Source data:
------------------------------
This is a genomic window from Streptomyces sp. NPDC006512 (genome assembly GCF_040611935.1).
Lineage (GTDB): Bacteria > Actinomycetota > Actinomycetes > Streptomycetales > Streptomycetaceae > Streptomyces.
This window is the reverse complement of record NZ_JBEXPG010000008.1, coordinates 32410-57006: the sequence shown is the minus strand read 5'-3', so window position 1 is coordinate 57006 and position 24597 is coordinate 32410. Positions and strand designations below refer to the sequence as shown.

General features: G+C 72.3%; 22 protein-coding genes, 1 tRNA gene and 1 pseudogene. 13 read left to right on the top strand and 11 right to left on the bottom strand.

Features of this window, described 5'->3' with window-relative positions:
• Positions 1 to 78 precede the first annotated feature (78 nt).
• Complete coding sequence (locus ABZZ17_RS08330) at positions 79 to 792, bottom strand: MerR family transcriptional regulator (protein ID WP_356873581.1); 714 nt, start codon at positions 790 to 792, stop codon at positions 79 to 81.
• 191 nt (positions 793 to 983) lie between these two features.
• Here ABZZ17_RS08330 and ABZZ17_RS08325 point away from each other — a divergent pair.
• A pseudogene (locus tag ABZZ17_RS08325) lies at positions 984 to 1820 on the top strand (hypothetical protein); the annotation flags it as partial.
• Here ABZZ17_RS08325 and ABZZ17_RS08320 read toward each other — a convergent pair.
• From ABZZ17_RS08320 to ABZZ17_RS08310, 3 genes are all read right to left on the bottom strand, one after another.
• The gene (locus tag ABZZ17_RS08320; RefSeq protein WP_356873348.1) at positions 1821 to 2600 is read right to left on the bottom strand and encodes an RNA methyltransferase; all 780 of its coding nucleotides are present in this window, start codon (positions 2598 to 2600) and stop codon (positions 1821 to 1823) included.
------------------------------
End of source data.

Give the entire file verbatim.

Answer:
This is a genomic window from Streptomyces sp. NPDC006512 (genome assembly GCF_040611935.1).
Lineage (GTDB): Bacteria > Actinomycetota > Actinomycetes > Streptomycetales > Streptomycetaceae > Streptomyces.
This window is the reverse complement of record NZ_JBEXPG010000008.1, coordinates 32410-57006: the sequence shown is the minus strand read 5'-3', so window position 1 is coordinate 57006 and position 24597 is coordinate 32410. Positions and strand designations below refer to the sequence as shown.

General features: G+C 72.3%; 22 protein-coding genes, 1 tRNA gene and 1 pseudogene. 13 read left to right on the top strand and 11 right to left on the bottom strand.

Features of this window, described 5'->3' with window-relative positions:
• Positions 1 to 78 precede the first annotated feature (78 nt).
• Complete coding sequence (locus ABZZ17_RS08330) at positions 79 to 792, bottom strand: MerR family transcriptional regulator (protein ID WP_356873581.1); 714 nt, start codon at positions 790 to 792, stop codon at positions 79 to 81.
• 191 nt (positions 793 to 983) lie between these two features.
• Here ABZZ17_RS08330 and ABZZ17_RS08325 point away from each other — a divergent pair.
• A pseudogene (locus tag ABZZ17_RS08325) lies at positions 984 to 1820 on the top strand (hypothetical protein); the annotation flags it as partial.
• Here ABZZ17_RS08325 and ABZZ17_RS08320 read toward each other — a convergent pair.
• From ABZZ17_RS08320 to ABZZ17_RS08310, 3 genes are all read right to left on the bottom strand, one after another.
• The gene (locus tag ABZZ17_RS08320; RefSeq protein WP_356873348.1) at positions 1821 to 2600 is read right to left on the bottom strand and encodes an RNA methyltransferase; all 780 of its coding nucleotides are present in this window, start codon (positions 2598 to 2600) and stop codon (positions 1821 to 1823) included.